U.S. and Dominican Republic Create Task Force to Address Reported Sugar Sector Labor Violations – JURIST

The United States and the Dominican Republic jointly announced on Friday the formation of a technical working group to address alleged labor violations in the latter’s sugar sector. The ad touts the new task force, saying:

This joint effort takes into account the commitment of both countries to enforce labor laws, including those relating to forced labor, to improve working conditions within the framework of CAFTA-DR and in accordance with international standards, and to pursue their longstanding partnership on solving these problems.

The announcement comes after a long history of alleged labor violations in the Dominican Republic’s sugar cane fields, which has complicated diplomatic relations between the two countries. In 2011, Father Christopher Hartley of the Fundación Misión de la Misericordia sent a letter to Office of Business and Labor Affairs (OTLA) Director Gregory Schoepfle, alleging child labor and other labor violations on plantations. sugar cane.

The OTLA responded by opening an investigation in 2013 under Chapter 16 of the Free Trade Agreement between the Dominican Republic, Central America and the United States (CAFTA-DR). The ensuing investigation revealed “significant concerns about procedural and methodological shortcomings in this inspection process in the sugar sector that compromise the government’s ability to effectively identify labor rights violations.”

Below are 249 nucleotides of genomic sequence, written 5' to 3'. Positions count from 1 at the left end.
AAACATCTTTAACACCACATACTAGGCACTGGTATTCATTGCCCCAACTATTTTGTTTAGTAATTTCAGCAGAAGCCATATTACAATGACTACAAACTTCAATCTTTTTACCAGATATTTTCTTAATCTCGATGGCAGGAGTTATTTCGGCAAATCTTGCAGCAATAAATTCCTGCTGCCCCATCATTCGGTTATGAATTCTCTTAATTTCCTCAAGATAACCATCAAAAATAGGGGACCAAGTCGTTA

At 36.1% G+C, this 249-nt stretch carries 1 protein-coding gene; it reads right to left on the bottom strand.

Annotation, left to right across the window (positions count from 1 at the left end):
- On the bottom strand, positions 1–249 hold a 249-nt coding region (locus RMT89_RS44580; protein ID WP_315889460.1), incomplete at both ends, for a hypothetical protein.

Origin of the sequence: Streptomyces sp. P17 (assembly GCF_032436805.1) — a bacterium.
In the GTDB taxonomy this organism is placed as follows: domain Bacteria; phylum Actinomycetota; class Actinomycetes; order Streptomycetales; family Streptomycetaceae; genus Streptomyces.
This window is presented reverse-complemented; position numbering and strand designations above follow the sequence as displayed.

The most recent reports come from a joint letter from the US Congress, submitted by the US House Representative Earl Blumenauer (D-OR), who chairs the House Ways and Means trade subcommittee, to President Joe Biden and U.S. Trade Representative Katherine Tai. The letter alleges that “[s]Stakeholders have raised serious questions about the inhuman working conditions in the Dominican Republic’s sugar sector for many years. »

A 2004 study, conducted by the Centro de Servicios Legales para la Mujer, Inc. and funded by the International Fund for Labor Rights, collected first-hand accounts of workers in the sugar cane fields in the Dominican Republic. Through this, they found that 58 percent of workers were forced to work overtime, 33 percent were not paid on time consistently, and among workers receiving promotions, only 2.9 percent were women. The report also found violations of trade union law, with one respondent stating:

We created a union, registered it and fulfilled all the legal requirements… We had started the collective bargaining process, we had a negotiation in the capital and everything was going very well. Then the administrator found a lawyer, Ramón, who worked to eliminate the unions. This lawyer was bribing four of the union leaders with money… Some took the money and left.

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